I read this chapter through a different lens than many of my colleagues in ILT5340 I think. For the past six months I have marinated in a stew of how digital storytelling fundamentally has changed the way we are exploring relationships one to another and how they can contribute deeply to our ability to understand and use empathy to create powerful change in human behavior. This has tied together a number of different disciplines including psychology, sociology, education, literacy and story telling. It has been a wild and crazy ride to understand how this all fits together.
Brene Brown comes close to explaining it in this short video:
So as I read this week's required reading, it really occurred to me that new literacy really is not so much different from old literacy in that it is about connecting. Humankind has been sharing stories since they congregated in caves and told tales of the day's hunt while illustrating these events on the walls of caves. I can only imagine the scene--but I am certain it created community and had a purpose. It built relationships and must to some extent have established a type of pecking order among those in attendance. The digitization of the process may not have changed much of that at all other than to allow us to create something digitally which may fill a fundamental need to situate ourselves within a larger community.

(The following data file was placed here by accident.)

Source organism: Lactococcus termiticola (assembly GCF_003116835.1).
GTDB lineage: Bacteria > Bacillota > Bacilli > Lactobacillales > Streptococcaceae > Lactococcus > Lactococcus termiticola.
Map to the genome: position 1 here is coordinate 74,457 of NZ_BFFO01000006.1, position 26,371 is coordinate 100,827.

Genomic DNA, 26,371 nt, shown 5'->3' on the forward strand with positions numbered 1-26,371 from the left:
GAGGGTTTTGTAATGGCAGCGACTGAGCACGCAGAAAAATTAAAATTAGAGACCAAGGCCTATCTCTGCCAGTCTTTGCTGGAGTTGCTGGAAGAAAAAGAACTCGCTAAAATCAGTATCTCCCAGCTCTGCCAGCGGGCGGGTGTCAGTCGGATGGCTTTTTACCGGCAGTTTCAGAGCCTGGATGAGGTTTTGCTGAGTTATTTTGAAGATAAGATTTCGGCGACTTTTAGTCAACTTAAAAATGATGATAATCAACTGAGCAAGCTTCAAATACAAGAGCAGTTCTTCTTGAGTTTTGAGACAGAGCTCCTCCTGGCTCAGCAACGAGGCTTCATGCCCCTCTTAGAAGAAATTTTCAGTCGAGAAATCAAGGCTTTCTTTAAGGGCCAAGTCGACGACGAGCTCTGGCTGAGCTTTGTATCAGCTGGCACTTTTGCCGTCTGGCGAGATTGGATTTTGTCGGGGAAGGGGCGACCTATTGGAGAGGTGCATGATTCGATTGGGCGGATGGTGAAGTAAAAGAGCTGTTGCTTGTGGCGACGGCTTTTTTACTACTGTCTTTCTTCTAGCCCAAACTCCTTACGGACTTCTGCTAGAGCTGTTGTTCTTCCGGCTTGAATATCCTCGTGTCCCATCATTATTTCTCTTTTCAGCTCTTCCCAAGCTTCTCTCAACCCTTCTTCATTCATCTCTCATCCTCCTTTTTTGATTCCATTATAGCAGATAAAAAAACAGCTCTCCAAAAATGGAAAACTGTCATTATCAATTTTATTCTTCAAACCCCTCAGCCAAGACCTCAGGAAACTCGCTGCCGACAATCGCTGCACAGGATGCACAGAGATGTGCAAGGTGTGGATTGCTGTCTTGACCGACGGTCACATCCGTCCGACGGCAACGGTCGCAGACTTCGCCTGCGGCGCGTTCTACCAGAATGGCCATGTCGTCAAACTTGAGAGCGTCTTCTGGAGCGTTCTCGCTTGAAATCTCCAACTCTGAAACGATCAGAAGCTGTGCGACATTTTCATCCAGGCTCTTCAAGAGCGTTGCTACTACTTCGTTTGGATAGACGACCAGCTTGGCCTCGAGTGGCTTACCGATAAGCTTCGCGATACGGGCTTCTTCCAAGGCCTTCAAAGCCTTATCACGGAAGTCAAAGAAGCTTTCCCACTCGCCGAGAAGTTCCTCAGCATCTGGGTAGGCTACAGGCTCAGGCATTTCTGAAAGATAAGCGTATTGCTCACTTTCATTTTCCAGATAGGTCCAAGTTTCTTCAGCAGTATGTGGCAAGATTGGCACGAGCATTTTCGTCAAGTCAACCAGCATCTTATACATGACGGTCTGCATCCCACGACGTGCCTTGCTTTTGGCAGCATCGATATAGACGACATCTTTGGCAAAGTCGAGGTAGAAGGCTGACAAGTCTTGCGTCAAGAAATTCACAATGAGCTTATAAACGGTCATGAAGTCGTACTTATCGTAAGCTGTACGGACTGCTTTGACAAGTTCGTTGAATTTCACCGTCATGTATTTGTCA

This leaves me wondering about the idea of a new literacy versus thinking about it as not so much a new literacy but a new modality for an ancient literacy. This is yet another area for me to explore as we move forward in the coming weeks.